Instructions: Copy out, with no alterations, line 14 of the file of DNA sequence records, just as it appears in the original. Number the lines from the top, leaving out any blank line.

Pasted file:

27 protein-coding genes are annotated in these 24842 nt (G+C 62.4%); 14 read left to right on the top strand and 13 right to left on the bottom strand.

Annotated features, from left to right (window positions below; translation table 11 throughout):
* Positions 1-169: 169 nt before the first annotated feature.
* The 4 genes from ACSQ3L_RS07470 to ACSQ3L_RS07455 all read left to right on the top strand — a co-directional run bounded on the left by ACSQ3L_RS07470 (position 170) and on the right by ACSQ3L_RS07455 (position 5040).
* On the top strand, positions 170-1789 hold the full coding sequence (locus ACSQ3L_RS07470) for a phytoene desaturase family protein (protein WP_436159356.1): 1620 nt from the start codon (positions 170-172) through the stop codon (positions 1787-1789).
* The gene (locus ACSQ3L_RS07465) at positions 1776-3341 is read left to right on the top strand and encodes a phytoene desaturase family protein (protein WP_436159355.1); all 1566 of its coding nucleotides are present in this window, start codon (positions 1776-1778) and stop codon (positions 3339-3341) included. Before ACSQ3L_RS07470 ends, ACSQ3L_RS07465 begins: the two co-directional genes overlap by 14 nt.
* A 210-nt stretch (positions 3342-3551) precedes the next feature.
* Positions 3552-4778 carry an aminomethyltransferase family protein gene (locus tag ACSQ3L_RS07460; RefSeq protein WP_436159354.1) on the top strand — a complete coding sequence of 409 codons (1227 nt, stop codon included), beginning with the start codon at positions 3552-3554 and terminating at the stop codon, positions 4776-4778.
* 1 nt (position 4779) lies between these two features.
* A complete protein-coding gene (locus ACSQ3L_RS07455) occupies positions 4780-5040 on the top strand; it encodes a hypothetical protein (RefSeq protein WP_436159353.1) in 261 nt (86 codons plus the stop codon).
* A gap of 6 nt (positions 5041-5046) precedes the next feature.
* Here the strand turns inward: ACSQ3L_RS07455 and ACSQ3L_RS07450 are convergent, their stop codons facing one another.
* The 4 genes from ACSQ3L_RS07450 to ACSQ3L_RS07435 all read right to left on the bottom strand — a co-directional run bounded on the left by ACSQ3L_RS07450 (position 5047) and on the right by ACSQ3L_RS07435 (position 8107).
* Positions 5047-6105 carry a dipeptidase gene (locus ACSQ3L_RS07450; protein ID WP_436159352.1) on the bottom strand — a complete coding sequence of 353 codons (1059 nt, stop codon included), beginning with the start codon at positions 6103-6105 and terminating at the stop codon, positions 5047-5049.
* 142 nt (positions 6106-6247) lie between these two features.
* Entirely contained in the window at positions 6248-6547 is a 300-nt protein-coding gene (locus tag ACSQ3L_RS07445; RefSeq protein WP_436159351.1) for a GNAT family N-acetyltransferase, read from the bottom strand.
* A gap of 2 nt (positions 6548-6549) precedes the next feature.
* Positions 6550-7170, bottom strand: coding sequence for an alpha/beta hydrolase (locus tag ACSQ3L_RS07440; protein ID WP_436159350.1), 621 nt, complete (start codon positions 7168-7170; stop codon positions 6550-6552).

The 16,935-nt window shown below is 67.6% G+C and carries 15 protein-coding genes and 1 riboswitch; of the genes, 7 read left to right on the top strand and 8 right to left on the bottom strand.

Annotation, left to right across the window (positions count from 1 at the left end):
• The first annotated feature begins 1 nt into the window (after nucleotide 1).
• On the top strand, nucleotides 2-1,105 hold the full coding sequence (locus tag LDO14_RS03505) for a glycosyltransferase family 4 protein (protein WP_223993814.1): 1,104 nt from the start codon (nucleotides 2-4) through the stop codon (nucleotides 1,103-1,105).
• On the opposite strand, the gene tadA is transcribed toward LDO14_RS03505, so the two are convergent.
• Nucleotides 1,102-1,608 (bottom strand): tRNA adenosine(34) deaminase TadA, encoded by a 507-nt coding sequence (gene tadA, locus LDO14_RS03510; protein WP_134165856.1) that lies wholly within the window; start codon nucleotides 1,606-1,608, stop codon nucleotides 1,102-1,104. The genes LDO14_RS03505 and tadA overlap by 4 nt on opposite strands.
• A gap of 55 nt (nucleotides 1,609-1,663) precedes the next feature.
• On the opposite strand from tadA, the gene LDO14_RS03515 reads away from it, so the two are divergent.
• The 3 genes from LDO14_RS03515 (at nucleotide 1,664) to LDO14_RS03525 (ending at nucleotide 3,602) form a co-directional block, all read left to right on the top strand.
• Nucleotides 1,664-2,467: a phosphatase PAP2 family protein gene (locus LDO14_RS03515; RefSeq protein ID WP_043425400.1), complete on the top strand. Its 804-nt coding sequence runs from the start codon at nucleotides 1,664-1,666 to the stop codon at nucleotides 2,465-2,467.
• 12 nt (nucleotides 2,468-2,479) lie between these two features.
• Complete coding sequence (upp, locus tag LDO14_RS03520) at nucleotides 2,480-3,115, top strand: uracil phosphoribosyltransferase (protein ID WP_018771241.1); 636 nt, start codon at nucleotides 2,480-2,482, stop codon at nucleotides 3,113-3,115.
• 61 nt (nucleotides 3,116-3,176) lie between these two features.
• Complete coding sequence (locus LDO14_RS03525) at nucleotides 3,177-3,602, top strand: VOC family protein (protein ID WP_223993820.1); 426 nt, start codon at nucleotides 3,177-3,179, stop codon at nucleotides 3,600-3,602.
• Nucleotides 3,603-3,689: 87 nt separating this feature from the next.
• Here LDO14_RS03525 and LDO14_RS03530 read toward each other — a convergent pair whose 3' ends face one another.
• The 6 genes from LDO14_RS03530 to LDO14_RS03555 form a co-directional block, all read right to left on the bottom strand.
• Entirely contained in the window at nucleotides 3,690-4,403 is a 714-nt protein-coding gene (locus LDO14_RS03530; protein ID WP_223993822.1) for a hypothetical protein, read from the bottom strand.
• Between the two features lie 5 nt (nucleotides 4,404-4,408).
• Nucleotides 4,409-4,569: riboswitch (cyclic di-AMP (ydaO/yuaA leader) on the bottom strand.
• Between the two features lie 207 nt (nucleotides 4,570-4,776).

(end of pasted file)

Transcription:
* Positions 5047-6105 carry a dipeptidase gene (locus ACSQ3L_RS07450; protein ID WP_436159352.1) on the bottom strand — a complete coding sequence of 353 codons (1059 nt, stop codon included), beginning with the start codon at positions 6103-6105 and terminating at the stop codon, positions 5047-5049.